TrustedReviews Interviews Mozilla President Tristan Nitot

Gordon discusses the browser wars, security, extensions, speed and Webkit with the company's European chief executive.

It’s impossible to avoid the term ‘browser war’ these days. After years of stagnation competition is red hot with the likes of Firefox, Internet Explorer, Chrome, Safari and Opera all pushing out ever more fully featured yet ever faster versions. I took some time to speak with Tristan Nitot, President of Mozilla Europe, to get his particular take on the current landscape.

”’The first question on everyone’s lips is going to be Firefox 3.5 Tristan, can you give us an update as to when it will be ready?”’

“We taking now weeks, not months – we do not speak of specific dates, it will be released when it’s ready. It is not about being date ready but quality ready however the chances are it will be released in June depending on whether we’re happy with what is achieved.”

“Initially this update was to be a couple of improvements (originally labelled v3.1) then we got excited by the things we could include and so kept adding and adding and in the end we decided to call it 3.5 to reflect the amount of development which has gone into the product.”

”’How do you see the browser landscape at present?”’

“It is extremely competitive now and it is exactly what we’ve wanted to see for a very long time. It has been reignited and we have seen great development in very short periods of time. Consider how many years it took for Internet Explorer 6 to reach Internet Explorer 7. IE6 came out in 2001, IE7 arrived in 2006 – that’s five years. This will not happen anymore, competition is a reality again.”

”’Mozilla recently announced Jetpack a new kind of extension for Firefox. Can you tell me the thinking behind trying to overhaul such a successful part of the browser?”’

“Extensions bring lot of value to Firefox, it is a great strength. The set of extensions you will use and find fundamental will be different to those chosen by others so it’s all about customisation. They are very good for us in terms of innovation, it means we don’t just have our labs working on Firefox but 1000s of bright minds and the best universal extensions often become a core part of the browser in later builds. Where the extension is niche it allows coders to scratch their own itches. The thinking behind Jetpack is simple, it will enable wider participation. To code extensions for Jetpack will simply require knowledge of Html, CSS and Javascript these are skills every web developer has.”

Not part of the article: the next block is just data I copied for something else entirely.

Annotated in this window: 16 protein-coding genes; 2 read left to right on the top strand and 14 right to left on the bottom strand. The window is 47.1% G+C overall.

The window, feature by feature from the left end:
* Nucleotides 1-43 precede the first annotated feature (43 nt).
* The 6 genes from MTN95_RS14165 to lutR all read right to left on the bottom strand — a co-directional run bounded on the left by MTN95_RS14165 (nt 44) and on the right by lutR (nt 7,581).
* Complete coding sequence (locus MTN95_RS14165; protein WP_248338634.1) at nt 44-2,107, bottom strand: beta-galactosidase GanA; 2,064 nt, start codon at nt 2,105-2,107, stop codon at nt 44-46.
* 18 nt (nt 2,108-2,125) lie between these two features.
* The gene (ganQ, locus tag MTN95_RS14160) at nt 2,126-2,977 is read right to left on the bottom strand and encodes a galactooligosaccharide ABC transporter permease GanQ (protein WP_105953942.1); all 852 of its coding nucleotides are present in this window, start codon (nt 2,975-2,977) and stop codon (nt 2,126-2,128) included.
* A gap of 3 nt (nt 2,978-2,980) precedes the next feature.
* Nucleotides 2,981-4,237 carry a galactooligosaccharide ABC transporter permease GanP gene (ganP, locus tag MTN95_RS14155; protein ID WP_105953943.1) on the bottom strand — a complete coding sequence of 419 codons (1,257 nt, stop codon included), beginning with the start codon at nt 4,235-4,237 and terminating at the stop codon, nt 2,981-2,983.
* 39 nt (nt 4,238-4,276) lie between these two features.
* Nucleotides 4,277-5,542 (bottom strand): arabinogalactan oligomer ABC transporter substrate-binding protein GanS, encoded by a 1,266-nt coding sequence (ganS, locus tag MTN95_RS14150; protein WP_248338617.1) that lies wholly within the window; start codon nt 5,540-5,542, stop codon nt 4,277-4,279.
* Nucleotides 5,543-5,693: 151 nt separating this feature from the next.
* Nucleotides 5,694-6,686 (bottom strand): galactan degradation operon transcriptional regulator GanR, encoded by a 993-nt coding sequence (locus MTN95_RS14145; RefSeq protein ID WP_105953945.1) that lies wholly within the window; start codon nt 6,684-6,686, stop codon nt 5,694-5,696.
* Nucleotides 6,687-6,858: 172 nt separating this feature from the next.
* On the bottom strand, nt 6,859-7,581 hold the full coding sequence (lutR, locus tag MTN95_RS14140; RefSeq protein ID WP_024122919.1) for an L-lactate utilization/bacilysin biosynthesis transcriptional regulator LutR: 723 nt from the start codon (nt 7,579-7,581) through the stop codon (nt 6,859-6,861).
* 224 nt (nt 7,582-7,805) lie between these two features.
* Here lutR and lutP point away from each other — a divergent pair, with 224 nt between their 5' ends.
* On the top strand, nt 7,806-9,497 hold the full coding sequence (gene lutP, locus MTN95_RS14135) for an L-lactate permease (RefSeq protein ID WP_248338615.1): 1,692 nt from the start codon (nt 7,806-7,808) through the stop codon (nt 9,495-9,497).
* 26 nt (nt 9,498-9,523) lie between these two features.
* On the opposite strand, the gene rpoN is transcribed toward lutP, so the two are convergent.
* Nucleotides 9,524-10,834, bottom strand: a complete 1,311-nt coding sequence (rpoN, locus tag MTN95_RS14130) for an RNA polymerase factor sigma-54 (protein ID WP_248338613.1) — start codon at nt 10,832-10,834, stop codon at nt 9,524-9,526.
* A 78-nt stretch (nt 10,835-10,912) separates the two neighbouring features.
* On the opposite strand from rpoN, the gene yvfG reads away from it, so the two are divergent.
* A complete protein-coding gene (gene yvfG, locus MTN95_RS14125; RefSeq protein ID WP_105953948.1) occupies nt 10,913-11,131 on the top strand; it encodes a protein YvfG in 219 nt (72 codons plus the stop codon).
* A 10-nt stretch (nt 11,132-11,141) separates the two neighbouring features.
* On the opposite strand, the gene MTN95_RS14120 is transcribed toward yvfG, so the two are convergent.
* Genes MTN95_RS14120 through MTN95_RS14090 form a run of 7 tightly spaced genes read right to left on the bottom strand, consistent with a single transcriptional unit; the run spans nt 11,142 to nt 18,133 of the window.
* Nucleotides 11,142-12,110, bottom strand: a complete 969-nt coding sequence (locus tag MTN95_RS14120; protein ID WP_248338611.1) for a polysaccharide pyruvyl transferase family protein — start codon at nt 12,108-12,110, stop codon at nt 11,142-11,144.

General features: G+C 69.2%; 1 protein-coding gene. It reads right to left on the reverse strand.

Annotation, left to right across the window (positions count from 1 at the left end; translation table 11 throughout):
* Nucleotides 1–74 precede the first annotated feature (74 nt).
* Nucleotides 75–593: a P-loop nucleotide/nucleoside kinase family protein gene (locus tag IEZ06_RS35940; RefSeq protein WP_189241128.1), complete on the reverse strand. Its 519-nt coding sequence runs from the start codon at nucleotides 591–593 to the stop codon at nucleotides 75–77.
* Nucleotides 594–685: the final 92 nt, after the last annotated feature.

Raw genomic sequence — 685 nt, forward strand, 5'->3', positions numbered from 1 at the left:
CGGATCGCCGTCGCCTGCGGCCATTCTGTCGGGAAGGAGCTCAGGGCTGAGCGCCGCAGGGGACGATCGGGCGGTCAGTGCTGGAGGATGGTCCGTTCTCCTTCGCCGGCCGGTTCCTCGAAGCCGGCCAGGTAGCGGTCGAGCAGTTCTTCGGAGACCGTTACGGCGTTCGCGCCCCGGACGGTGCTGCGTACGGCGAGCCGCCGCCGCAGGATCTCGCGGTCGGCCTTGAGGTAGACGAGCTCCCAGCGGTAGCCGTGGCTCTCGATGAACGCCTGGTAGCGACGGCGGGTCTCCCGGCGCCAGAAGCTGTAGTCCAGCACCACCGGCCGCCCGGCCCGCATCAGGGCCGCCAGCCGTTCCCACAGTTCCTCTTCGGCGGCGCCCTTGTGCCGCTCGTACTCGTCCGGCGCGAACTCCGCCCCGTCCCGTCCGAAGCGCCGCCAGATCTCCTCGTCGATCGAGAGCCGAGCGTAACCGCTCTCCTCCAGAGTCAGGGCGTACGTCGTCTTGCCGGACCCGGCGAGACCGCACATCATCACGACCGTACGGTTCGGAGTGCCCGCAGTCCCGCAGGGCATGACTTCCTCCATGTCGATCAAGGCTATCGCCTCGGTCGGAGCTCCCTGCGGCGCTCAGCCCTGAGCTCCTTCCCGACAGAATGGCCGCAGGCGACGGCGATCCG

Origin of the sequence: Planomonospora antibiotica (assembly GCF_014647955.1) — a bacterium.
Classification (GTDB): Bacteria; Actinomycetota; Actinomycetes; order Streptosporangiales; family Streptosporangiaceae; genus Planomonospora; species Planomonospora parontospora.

”’Google and Mozilla have always had a very close relationship. How does its arrival in the browser space affect that relationship?”’

“It is always good to see another vendor in browser market. It is good for the consumer in particular but it doesn’t make life easier. We are already competing with Microsoft and Apple and now Google. The challenge becomes even harder but it is worth it. The browser is the main window onto the Internet so it is a vital piece of software to get right.”

”’You say the browser is a vital piece of software, some might say it is increasingly the most vital piece of software on a computer. Do you believe it can replace the OS?”’

“There are examples to suggest this is possible. If you look at Jolicloud ( it is essentially a Linux kernel with Firefox. The Crunch Pad platform is also primarily just a web browser. Both show little need for an OS any more. I think consumers will care less and less about the platform (underneath), it will be hidden. 15 years ago Marc Andreessen (one of the founders of Netscape) said ‘one of these days the browser will reduce Windows to set of poorly debugged drivers.’ ”

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